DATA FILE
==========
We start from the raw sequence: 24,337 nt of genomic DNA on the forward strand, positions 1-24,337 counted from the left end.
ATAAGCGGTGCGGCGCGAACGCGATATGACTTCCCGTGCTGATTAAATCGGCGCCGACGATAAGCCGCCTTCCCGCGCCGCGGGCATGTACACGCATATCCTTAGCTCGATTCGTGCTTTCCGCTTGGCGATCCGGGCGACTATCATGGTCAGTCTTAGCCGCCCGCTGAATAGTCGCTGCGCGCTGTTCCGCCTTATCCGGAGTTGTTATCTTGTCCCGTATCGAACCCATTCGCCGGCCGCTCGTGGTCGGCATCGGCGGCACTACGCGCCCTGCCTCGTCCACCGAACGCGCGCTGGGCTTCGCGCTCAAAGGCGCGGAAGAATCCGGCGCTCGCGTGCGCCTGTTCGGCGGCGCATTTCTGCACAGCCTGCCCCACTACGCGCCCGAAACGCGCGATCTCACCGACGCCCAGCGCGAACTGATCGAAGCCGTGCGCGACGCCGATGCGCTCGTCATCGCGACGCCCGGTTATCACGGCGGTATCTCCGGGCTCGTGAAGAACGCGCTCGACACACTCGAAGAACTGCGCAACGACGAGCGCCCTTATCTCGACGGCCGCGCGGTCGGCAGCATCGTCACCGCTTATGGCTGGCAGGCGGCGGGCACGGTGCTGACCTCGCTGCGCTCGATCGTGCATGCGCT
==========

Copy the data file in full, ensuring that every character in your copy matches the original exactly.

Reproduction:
We start from the raw sequence: 24,337 nt of genomic DNA on the forward strand, positions 1-24,337 counted from the left end.
ATAAGCGGTGCGGCGCGAACGCGATATGACTTCCCGTGCTGATTAAATCGGCGCCGACGATAAGCCGCCTTCCCGCGCCGCGGGCATGTACACGCATATCCTTAGCTCGATTCGTGCTTTCCGCTTGGCGATCCGGGCGACTATCATGGTCAGTCTTAGCCGCCCGCTGAATAGTCGCTGCGCGCTGTTCCGCCTTATCCGGAGTTGTTATCTTGTCCCGTATCGAACCCATTCGCCGGCCGCTCGTGGTCGGCATCGGCGGCACTACGCGCCCTGCCTCGTCCACCGAACGCGCGCTGGGCTTCGCGCTCAAAGGCGCGGAAGAATCCGGCGCTCGCGTGCGCCTGTTCGGCGGCGCATTTCTGCACAGCCTGCCCCACTACGCGCCCGAAACGCGCGATCTCACCGACGCCCAGCGCGAACTGATCGAAGCCGTGCGCGACGCCGATGCGCTCGTCATCGCGACGCCCGGTTATCACGGCGGTATCTCCGGGCTCGTGAAGAACGCGCTCGACACACTCGAAGAACTGCGCAACGACGAGCGCCCTTATCTCGACGGCCGCGCGGTCGGCAGCATCGTCACCGCTTATGGCTGGCAGGCGGCGGGCACGGTGCTGACCTCGCTGCGCTCGATCGTGCATGCGCT